That's a great point. These aren't exclusive to women - I've just heard women express them disproportionately, especially the "I don't know enough" part. To be reductionistic - while men might say "I know something about x, I should give a talk", women are more likely to say "I don't know everything about x, I shouldn't give a talk."

Anyways, yes, I love PyCon for how well it treats its speakers. I just want to get that message out to everyone, *especially* to women. (Cuz, I want more women speakers!)

Steve said...

I'd just like to underline the fact that the PSF is really starting to take diversity issues a bit more seriously. Hopefully if we can attract more women to speak this will give us a leadership position in the open source diversity arena, and our voice will become more significant.

Anyway, whether speaking or not, women are very welcome to attend ... and if finance is an issue remember that speakers are more likely to attract the financial support that the conference has traditionally offered.

Jack Diederich said...

I should add my standard way to come up with talk ideas is to ask "What do I know now that I wish I knew a year ago?" It isn't just a good way to come up with a talk proposal; it is a good way to come up with a talk proposal that is helpful to others.

Mackenzie said...

while men might say "I know something about x, I should give a talk", women are more likely to say "I don't know everything about x, I shouldn't give a talk."
^^^^^^^^^^^^
YES! THIS!

My first talk proposal involved conference organizers and friends pushing me daily for 2 months to submit it. A friend suggested a security talk since we'd just been to a security conference and brainstormed how to lock down a laptop for a hacker con. But present it? Eep! I barely know anything about security! I can't! ...Turned out to be one of the highest rated talks at the conference.

Also:
f) It is much easier to speak in front of a several hundred strangers than several tens of acquaintances.

No joke. I get nervous and shaky presenting to a dozen people in class. But get on a stage in front of 400 people I don't know, and I'm fine. Even when I'm speaking my 3rd language.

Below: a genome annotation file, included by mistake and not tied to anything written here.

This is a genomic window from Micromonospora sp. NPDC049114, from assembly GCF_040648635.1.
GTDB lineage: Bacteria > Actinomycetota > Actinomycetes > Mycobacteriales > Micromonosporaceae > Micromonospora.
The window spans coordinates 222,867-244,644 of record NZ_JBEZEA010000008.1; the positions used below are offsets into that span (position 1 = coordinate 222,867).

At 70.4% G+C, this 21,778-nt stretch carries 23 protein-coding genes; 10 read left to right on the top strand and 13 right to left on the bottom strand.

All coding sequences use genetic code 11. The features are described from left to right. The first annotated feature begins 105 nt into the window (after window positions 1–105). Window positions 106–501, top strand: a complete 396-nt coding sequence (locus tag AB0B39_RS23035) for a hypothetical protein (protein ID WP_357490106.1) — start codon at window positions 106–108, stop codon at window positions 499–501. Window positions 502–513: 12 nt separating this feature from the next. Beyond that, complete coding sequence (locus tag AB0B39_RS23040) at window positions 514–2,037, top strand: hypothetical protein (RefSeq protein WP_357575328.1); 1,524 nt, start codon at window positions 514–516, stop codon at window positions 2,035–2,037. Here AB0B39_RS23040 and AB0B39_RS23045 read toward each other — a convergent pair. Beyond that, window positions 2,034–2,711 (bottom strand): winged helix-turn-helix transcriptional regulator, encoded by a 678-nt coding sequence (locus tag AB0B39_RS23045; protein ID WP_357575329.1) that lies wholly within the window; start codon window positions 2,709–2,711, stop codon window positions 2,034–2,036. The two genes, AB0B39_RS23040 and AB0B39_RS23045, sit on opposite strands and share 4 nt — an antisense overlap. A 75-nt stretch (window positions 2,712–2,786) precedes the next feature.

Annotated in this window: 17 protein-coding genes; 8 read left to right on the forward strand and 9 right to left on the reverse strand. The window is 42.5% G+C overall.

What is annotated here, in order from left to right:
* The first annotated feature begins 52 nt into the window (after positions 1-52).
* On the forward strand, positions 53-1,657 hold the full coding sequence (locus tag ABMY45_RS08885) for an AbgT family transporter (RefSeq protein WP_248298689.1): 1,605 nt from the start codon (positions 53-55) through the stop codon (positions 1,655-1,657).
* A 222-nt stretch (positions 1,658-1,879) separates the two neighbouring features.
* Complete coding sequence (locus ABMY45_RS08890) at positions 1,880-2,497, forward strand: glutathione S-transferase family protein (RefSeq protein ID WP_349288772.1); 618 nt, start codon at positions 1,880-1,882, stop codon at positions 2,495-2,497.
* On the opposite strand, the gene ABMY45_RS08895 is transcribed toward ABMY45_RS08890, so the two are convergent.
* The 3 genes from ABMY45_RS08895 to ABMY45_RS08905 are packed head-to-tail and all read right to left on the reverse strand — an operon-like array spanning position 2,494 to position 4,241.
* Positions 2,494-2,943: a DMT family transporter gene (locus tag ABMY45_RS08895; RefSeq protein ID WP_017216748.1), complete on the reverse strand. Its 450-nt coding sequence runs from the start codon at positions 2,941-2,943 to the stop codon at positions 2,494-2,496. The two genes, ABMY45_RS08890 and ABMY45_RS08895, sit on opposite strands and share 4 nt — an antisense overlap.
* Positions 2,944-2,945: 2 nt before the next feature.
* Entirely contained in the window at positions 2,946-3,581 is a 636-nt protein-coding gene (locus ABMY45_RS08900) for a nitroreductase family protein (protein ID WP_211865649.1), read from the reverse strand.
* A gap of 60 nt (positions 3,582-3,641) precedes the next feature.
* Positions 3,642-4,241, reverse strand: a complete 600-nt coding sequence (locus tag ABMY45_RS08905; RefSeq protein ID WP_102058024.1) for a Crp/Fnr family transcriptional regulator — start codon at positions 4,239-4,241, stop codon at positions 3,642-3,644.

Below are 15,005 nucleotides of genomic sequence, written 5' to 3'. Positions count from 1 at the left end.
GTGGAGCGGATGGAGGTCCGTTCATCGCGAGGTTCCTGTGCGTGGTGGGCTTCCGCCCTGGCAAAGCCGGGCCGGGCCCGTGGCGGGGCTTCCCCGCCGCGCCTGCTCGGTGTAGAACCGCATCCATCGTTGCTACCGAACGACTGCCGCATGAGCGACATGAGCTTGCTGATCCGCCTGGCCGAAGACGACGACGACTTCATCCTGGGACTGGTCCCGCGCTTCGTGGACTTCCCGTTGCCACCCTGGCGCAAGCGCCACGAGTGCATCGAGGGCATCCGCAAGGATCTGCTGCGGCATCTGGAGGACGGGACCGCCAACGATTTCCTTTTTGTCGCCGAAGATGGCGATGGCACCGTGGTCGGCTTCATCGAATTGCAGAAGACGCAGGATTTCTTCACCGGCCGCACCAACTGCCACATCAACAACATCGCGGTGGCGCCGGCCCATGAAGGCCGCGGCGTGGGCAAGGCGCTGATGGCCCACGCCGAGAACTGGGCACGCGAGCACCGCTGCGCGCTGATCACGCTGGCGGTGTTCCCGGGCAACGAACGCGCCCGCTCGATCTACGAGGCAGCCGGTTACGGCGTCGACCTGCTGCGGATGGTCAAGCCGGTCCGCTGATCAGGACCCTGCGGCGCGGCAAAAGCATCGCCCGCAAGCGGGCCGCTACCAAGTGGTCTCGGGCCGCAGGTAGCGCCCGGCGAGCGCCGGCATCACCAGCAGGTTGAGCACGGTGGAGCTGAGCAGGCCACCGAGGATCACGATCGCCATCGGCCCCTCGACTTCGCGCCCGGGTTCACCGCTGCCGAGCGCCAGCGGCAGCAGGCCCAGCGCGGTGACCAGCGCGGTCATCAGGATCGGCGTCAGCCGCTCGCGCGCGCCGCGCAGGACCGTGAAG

CapeCoder said...

Some of us have been happy to speak in public, but usually get blasted afterwards. Why? Because we're not petite, dark-haired and adorable.

Expectations around looks for women speakers are stratospheric.

Then again, expectations around looks for women generally are stratospheric.

Anna Martelli Ravenscroft said...

CapeCoder: The more of us that are at a convention speaking, the more likely I think we'll be to get past that. Yep - there will always be idjits. But that's not the sole reason women don't even propose talks. Most tech women I know haven't mentioned "I'm afraid of [insert overt discrimination/harrassment here]" but have other reasons instead. IOW, it ain't just about discrimination or harrassment, but about their personal (but common) concerns.

IMHO, a big problem isn't that these women have these concerns but that they don't realize that almost every person who proposes a talk has similar concerns - they don't realize that many of these fears are universal, because men who present don't tend to say it out loud where these women can hear it.

As Jack pointed out, these concerns are universal, but I maintain they affect women in tech more because we already have the numbers against us: when a person already has doubts about "belonging", concerns like these tend to fuel those doubts, or be magnified by those doubts.

The best way to overcome that is by putting the information out there - letting them know that they are not alone in feeling this way, that they don't need to feel this way, and by doing so, hopefully get more women speakers so we can overcome the "numbers" problem.